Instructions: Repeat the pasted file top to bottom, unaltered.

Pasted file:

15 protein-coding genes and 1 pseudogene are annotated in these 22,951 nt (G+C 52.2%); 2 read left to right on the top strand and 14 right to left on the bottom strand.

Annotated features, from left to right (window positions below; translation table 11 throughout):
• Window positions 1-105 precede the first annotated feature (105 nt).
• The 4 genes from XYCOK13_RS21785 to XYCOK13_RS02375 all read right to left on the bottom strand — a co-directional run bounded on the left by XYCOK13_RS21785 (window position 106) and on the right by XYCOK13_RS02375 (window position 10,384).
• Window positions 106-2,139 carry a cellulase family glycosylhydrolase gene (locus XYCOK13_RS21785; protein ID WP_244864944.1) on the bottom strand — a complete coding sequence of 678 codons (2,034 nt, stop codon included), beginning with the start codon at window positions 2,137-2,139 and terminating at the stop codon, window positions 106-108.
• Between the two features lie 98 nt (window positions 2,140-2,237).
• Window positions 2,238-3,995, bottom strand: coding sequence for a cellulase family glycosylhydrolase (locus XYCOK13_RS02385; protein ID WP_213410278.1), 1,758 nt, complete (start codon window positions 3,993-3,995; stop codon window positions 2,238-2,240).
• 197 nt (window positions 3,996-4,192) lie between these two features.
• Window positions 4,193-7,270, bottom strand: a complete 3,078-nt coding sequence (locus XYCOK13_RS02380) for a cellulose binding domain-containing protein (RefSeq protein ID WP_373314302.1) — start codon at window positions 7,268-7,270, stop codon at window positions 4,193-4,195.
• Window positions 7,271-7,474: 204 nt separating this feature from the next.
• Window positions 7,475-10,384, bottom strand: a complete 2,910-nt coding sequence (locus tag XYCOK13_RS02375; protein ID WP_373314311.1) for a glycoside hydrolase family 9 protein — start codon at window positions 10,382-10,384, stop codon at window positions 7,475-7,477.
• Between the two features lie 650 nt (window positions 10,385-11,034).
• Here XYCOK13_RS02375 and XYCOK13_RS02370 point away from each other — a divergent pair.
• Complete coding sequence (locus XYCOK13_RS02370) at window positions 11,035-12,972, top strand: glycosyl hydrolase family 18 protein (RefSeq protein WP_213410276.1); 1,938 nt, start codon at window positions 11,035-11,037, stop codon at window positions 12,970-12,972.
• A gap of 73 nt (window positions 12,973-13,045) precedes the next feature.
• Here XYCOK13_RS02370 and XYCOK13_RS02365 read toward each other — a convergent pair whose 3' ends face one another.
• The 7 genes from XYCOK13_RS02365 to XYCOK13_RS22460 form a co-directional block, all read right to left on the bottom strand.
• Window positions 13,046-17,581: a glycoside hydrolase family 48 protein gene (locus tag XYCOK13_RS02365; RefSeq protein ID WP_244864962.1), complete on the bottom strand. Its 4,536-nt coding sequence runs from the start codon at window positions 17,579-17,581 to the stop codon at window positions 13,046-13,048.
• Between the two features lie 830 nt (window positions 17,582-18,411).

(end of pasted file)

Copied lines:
15 protein-coding genes and 1 pseudogene are annotated in these 22,951 nt (G+C 52.2%); 2 read left to right on the top strand and 14 right to left on the bottom strand.

Annotated features, from left to right (window positions below; translation table 11 throughout):
• Window positions 1-105 precede the first annotated feature (105 nt).
• The 4 genes from XYCOK13_RS21785 to XYCOK13_RS02375 all read right to left on the bottom strand — a co-directional run bounded on the left by XYCOK13_RS21785 (window position 106) and on the right by XYCOK13_RS02375 (window position 10,384).
• Window positions 106-2,139 carry a cellulase family glycosylhydrolase gene (locus XYCOK13_RS21785; protein ID WP_244864944.1) on the bottom strand — a complete coding sequence of 678 codons (2,034 nt, stop codon included), beginning with the start codon at window positions 2,137-2,139 and terminating at the stop codon, window positions 106-108.
• Between the two features lie 98 nt (window positions 2,140-2,237).
• Window positions 2,238-3,995, bottom strand: coding sequence for a cellulase family glycosylhydrolase (locus XYCOK13_RS02385; protein ID WP_213410278.1), 1,758 nt, complete (start codon window positions 3,993-3,995; stop codon window positions 2,238-2,240).
• 197 nt (window positions 3,996-4,192) lie between these two features.
• Window positions 4,193-7,270, bottom strand: a complete 3,078-nt coding sequence (locus XYCOK13_RS02380) for a cellulose binding domain-containing protein (RefSeq protein ID WP_373314302.1) — start codon at window positions 7,268-7,270, stop codon at window positions 4,193-4,195.
• Window positions 7,271-7,474: 204 nt separating this feature from the next.
• Window positions 7,475-10,384, bottom strand: a complete 2,910-nt coding sequence (locus tag XYCOK13_RS02375; protein ID WP_373314311.1) for a glycoside hydrolase family 9 protein — start codon at window positions 10,382-10,384, stop codon at window positions 7,475-7,477.
• Between the two features lie 650 nt (window positions 10,385-11,034).
• Here XYCOK13_RS02375 and XYCOK13_RS02370 point away from each other — a divergent pair.
• Complete coding sequence (locus XYCOK13_RS02370) at window positions 11,035-12,972, top strand: glycosyl hydrolase family 18 protein (RefSeq protein WP_213410276.1); 1,938 nt, start codon at window positions 11,035-11,037, stop codon at window positions 12,970-12,972.
• A gap of 73 nt (window positions 12,973-13,045) precedes the next feature.
• Here XYCOK13_RS02370 and XYCOK13_RS02365 read toward each other — a convergent pair whose 3' ends face one another.
• The 7 genes from XYCOK13_RS02365 to XYCOK13_RS22460 form a co-directional block, all read right to left on the bottom strand.
• Window positions 13,046-17,581: a glycoside hydrolase family 48 protein gene (locus tag XYCOK13_RS02365; RefSeq protein ID WP_244864962.1), complete on the bottom strand. Its 4,536-nt coding sequence runs from the start codon at window positions 17,579-17,581 to the stop codon at window positions 13,046-13,048.
• Between the two features lie 830 nt (window positions 17,582-18,411).